A Widening Generational Divide? The Age Gap in Voter Turnout Through Time and Space

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This research departs from the observation in the literature that some countries, such as Canada, Great Britain and the United States, in recent years witness a widening of the gap in turnout between younger and older citizens. Based on election study data from ten countries this article shows that the trend toward a widening generational divide is not observed in all Western democracies and that over-time trends in the age gap as a matter of fact are decidedly varied. In an attempt to explain over-time patterns and between-country differences, this research focuses on changing societal characteristics and changes in characteristics of elections. More specifically, the idea that over-time variation in the transition to adulthood has been overlooked as an explanation of declining turnout levels among young voters takes a central place. The findings indicate that delayed transitions to adulthood lead to increased divergence in turnout levels between younger and older voters. Characteristics of elections, measured through indicators of electoral saliency, are not found to have a significant impact on trends in the age gap in voter turnout.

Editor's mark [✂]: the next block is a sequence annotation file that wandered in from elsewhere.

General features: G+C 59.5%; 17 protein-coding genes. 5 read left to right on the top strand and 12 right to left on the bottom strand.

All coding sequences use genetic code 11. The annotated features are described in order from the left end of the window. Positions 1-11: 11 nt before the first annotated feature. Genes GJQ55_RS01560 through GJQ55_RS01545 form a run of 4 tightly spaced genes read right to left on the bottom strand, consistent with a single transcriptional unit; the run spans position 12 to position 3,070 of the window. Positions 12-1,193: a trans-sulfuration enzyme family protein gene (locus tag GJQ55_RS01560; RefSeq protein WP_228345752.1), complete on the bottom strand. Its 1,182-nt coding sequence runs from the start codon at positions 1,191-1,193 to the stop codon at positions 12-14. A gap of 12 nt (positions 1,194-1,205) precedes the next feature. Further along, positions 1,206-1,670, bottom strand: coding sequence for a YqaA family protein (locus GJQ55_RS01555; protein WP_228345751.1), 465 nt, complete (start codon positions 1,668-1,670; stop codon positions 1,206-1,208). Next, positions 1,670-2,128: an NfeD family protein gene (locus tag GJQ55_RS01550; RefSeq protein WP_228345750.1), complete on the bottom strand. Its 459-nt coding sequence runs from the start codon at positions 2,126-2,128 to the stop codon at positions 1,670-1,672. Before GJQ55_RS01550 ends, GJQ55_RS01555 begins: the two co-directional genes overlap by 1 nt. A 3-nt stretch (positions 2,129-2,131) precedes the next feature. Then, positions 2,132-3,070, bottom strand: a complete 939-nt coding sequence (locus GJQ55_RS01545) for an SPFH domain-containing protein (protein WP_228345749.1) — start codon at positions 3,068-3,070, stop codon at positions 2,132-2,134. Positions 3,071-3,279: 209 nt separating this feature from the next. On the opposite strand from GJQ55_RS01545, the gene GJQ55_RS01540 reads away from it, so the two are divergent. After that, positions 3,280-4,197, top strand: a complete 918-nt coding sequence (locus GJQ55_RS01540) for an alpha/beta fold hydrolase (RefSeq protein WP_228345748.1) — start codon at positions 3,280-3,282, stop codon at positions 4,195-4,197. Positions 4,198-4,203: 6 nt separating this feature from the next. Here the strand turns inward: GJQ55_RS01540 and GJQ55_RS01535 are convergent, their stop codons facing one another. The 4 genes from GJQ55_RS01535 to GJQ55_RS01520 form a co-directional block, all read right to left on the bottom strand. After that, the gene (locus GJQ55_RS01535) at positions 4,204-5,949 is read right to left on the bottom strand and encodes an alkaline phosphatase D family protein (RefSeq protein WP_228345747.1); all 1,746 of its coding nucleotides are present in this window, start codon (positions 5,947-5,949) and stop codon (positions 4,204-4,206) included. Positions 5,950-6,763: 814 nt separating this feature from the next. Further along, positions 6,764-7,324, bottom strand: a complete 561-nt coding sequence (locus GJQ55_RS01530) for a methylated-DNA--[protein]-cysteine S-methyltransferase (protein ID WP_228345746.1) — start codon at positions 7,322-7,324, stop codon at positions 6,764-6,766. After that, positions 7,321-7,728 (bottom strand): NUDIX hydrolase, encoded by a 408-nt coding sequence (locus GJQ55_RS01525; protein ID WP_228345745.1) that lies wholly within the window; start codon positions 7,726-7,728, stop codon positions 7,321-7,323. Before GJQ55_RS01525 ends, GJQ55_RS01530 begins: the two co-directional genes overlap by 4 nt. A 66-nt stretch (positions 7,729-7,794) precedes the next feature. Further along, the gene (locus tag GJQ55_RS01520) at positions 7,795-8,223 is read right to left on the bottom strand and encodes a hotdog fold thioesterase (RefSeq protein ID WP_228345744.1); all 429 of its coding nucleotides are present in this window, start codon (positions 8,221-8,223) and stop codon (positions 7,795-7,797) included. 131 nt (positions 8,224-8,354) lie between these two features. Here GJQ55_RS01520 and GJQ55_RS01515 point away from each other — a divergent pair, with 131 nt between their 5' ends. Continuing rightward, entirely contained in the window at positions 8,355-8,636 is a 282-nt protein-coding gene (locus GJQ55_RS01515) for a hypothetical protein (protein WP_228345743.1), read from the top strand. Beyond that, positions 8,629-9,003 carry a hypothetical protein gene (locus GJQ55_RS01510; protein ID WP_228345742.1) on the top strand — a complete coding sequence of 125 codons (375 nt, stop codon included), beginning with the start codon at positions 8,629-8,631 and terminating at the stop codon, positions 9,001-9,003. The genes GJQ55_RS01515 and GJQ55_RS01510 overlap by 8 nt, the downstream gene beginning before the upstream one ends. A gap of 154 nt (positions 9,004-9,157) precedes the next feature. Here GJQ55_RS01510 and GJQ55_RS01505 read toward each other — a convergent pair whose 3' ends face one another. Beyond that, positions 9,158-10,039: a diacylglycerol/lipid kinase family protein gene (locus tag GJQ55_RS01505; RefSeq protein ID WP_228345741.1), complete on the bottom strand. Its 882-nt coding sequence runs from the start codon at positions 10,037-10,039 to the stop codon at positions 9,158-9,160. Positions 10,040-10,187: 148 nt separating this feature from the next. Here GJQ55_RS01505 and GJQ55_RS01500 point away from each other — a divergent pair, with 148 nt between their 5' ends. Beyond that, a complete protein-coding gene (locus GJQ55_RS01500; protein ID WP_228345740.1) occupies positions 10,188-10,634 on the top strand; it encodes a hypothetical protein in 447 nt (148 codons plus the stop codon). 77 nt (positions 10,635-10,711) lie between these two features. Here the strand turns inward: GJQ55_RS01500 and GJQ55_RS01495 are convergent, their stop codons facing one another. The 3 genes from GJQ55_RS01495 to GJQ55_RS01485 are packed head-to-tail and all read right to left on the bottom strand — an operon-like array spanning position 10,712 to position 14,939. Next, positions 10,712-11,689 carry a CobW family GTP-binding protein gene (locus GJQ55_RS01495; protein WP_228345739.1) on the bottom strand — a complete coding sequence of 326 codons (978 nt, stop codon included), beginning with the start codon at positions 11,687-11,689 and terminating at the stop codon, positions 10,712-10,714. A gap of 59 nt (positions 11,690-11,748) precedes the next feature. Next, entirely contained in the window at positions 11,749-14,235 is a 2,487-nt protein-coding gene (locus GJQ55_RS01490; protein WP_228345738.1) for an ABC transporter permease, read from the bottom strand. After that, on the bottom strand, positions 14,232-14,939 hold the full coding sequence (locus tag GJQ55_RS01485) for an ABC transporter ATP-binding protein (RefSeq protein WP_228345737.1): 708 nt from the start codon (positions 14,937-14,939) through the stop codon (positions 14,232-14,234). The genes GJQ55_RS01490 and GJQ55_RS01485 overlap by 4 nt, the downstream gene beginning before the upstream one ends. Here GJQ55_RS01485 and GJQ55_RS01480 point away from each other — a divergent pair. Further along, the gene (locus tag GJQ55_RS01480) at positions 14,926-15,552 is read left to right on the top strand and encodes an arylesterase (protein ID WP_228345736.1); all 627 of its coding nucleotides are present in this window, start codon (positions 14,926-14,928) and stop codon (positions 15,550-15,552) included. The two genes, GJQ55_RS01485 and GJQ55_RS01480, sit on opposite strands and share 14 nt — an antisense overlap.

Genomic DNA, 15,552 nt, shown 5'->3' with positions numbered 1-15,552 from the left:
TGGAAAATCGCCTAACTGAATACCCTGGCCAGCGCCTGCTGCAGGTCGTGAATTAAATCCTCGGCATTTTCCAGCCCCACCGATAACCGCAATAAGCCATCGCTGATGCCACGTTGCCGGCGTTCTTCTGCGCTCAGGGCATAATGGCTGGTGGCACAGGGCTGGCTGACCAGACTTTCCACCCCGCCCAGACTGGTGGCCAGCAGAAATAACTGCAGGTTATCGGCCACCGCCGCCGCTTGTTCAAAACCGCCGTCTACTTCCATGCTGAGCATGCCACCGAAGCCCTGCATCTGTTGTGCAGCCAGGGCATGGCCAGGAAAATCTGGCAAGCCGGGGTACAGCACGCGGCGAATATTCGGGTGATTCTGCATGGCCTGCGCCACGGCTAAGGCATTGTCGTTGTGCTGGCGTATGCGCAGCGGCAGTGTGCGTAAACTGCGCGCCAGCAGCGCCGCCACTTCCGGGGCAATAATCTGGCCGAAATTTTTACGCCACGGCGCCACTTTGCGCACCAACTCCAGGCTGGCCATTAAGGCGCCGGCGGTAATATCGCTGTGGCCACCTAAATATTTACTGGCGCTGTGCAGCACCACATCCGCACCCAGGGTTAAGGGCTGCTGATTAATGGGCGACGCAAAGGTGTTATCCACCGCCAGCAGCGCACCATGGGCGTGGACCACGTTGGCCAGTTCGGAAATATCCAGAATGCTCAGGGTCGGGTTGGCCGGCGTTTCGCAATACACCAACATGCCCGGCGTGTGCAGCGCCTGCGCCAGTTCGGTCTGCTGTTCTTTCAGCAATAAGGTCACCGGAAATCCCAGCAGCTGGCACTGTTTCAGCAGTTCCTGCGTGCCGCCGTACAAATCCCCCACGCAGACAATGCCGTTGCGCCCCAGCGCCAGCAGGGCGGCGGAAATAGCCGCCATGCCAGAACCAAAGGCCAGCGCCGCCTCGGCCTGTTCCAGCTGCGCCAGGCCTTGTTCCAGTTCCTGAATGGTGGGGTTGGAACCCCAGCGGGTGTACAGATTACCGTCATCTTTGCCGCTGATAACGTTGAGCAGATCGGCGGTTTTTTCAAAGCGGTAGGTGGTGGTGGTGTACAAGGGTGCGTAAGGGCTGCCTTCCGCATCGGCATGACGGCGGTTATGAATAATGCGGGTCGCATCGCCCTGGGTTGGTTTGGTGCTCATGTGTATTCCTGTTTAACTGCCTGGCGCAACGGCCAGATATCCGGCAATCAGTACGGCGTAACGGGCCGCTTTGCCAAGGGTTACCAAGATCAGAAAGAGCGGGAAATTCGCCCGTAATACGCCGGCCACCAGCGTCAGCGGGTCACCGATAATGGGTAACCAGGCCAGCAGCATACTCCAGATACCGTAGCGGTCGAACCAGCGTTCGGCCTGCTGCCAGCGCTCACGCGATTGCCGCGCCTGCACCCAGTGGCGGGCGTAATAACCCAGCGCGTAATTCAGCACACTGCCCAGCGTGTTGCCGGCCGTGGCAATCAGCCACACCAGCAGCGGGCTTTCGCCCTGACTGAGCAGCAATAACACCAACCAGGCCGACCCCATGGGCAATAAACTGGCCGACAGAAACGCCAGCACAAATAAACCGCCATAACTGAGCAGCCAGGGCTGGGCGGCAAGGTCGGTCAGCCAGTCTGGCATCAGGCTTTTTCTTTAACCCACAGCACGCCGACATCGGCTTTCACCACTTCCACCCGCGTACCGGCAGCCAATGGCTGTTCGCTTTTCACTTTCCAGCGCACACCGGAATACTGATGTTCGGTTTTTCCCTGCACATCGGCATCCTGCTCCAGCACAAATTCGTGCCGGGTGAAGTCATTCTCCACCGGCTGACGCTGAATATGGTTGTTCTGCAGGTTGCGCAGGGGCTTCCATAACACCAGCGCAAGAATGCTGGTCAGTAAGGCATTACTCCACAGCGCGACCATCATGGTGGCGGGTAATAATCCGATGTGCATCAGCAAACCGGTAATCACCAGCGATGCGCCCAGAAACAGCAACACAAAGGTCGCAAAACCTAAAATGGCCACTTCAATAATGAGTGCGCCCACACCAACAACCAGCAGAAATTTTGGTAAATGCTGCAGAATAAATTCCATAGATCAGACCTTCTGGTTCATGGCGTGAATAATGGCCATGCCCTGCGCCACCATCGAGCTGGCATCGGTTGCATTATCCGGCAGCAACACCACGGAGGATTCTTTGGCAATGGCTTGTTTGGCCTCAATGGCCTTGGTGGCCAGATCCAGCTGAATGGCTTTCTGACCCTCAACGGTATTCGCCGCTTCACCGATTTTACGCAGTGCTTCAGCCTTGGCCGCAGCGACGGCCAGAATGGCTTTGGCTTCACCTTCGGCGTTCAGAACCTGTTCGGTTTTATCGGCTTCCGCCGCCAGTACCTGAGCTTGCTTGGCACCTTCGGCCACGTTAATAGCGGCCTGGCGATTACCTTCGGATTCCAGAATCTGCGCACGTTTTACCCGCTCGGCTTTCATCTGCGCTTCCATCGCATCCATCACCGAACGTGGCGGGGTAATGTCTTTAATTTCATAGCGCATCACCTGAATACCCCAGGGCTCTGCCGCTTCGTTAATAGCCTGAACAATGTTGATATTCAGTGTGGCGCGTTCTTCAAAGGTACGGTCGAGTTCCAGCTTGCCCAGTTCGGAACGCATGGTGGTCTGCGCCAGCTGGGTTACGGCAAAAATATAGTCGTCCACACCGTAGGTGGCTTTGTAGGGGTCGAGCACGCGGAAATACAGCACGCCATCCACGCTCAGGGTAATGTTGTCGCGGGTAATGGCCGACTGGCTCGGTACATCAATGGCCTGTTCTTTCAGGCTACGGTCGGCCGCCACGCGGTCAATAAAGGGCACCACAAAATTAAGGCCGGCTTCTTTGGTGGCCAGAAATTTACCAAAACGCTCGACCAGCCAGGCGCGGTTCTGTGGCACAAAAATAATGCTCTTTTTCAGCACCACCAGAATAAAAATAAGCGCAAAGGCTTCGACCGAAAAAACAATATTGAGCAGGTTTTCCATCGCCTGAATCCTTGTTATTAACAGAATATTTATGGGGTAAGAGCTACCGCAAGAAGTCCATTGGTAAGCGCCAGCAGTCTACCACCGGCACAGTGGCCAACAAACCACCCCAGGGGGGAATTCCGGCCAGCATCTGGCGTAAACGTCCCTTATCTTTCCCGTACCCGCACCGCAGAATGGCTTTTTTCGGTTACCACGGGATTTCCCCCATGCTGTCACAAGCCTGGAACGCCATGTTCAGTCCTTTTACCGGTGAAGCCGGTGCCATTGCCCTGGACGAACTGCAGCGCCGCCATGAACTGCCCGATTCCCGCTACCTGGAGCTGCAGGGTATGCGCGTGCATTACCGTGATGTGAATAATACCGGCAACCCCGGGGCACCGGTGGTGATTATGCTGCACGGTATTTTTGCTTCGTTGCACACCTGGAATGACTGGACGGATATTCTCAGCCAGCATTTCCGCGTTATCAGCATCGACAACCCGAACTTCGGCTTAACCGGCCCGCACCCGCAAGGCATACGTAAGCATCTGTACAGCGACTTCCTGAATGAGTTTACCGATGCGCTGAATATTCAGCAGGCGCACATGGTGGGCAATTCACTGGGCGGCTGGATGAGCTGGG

Original languageEnglish
Pages (from-to)407-430
JournalJournal of Elections, Public Opinion and Parties
Issue number4
Publication statusPublished - 8 Nov 2012


  • Turnout
  • Age gap
  • Young adults
  • Transition to adulthood
  • Comparative research

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